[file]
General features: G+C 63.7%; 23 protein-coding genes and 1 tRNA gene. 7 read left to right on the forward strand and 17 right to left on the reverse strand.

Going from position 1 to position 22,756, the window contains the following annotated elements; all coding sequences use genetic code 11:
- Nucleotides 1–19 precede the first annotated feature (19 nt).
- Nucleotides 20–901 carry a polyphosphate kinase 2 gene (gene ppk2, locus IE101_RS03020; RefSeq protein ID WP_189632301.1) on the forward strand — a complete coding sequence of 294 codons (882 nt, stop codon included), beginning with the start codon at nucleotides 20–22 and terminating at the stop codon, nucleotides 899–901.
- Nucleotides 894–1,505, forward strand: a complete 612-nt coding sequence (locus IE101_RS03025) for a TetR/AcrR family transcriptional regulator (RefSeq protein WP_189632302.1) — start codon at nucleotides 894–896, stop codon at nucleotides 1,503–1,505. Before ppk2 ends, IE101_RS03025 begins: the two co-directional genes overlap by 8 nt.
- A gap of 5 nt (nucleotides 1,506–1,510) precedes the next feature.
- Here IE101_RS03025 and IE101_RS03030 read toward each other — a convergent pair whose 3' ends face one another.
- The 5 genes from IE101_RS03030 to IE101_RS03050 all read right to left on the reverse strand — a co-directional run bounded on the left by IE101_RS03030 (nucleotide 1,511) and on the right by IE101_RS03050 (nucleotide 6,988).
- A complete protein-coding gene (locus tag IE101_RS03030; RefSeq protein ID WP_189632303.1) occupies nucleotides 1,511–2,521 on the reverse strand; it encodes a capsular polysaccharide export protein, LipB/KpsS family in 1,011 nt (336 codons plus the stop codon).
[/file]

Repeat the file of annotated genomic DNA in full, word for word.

General features: G+C 63.7%; 23 protein-coding genes and 1 tRNA gene. 7 read left to right on the forward strand and 17 right to left on the reverse strand.

Going from position 1 to position 22,756, the window contains the following annotated elements; all coding sequences use genetic code 11:
- Nucleotides 1–19 precede the first annotated feature (19 nt).
- Nucleotides 20–901 carry a polyphosphate kinase 2 gene (gene ppk2, locus IE101_RS03020; RefSeq protein ID WP_189632301.1) on the forward strand — a complete coding sequence of 294 codons (882 nt, stop codon included), beginning with the start codon at nucleotides 20–22 and terminating at the stop codon, nucleotides 899–901.
- Nucleotides 894–1,505, forward strand: a complete 612-nt coding sequence (locus IE101_RS03025) for a TetR/AcrR family transcriptional regulator (RefSeq protein WP_189632302.1) — start codon at nucleotides 894–896, stop codon at nucleotides 1,503–1,505. Before ppk2 ends, IE101_RS03025 begins: the two co-directional genes overlap by 8 nt.
- A gap of 5 nt (nucleotides 1,506–1,510) precedes the next feature.
- Here IE101_RS03025 and IE101_RS03030 read toward each other — a convergent pair whose 3' ends face one another.
- The 5 genes from IE101_RS03030 to IE101_RS03050 all read right to left on the reverse strand — a co-directional run bounded on the left by IE101_RS03030 (nucleotide 1,511) and on the right by IE101_RS03050 (nucleotide 6,988).
- A complete protein-coding gene (locus tag IE101_RS03030; RefSeq protein ID WP_189632303.1) occupies nucleotides 1,511–2,521 on the reverse strand; it encodes a capsular polysaccharide export protein, LipB/KpsS family in 1,011 nt (336 codons plus the stop codon).